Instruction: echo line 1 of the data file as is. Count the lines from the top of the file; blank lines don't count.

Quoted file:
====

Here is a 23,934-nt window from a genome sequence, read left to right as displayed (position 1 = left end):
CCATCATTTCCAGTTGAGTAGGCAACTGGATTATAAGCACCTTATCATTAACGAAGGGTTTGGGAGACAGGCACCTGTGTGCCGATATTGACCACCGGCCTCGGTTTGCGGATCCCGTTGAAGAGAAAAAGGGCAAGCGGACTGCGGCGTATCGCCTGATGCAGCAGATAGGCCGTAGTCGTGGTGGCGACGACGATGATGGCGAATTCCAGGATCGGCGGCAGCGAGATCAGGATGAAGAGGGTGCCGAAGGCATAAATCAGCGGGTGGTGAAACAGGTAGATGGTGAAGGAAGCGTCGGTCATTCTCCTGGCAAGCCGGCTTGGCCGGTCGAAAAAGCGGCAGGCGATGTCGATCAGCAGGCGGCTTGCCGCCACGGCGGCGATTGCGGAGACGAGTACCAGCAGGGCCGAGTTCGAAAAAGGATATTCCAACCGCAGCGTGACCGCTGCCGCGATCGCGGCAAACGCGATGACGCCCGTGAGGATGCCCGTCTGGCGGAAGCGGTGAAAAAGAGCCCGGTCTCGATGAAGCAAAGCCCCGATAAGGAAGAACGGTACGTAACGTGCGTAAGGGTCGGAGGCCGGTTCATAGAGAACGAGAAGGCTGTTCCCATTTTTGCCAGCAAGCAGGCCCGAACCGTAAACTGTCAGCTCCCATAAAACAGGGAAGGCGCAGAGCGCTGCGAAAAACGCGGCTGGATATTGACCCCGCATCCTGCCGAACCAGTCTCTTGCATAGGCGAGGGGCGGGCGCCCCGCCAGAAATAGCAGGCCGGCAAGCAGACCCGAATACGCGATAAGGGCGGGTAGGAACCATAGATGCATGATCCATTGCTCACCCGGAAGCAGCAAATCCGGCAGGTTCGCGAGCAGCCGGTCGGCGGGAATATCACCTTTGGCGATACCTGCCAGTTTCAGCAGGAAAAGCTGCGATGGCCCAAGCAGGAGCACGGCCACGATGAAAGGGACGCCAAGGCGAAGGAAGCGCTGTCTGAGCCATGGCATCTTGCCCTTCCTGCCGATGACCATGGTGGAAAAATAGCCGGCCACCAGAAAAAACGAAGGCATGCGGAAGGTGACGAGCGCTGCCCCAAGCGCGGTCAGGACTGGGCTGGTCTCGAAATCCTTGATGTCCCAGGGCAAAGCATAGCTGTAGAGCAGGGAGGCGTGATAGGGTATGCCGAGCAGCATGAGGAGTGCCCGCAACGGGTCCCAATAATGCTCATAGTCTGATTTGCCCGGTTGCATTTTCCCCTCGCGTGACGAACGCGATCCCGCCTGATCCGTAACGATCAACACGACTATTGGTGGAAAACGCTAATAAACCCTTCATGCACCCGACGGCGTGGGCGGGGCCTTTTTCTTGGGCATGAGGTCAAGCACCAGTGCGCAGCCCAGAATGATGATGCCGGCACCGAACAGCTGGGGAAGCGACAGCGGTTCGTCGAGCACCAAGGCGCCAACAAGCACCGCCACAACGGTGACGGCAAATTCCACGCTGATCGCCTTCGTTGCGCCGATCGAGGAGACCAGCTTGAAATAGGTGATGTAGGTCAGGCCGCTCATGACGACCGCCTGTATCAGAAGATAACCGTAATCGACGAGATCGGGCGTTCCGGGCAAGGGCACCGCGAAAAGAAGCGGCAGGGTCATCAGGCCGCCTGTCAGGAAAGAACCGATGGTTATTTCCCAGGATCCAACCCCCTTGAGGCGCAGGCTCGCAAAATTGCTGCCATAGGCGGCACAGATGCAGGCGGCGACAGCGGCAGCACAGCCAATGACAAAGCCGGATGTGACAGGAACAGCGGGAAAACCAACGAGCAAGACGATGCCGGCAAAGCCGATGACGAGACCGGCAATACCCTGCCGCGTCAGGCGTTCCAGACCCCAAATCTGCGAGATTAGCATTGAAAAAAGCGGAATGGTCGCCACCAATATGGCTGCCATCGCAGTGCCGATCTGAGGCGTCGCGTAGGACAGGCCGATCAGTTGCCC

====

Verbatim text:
Here is a 23,934-nt window from a genome sequence, read left to right as displayed (position 1 = left end):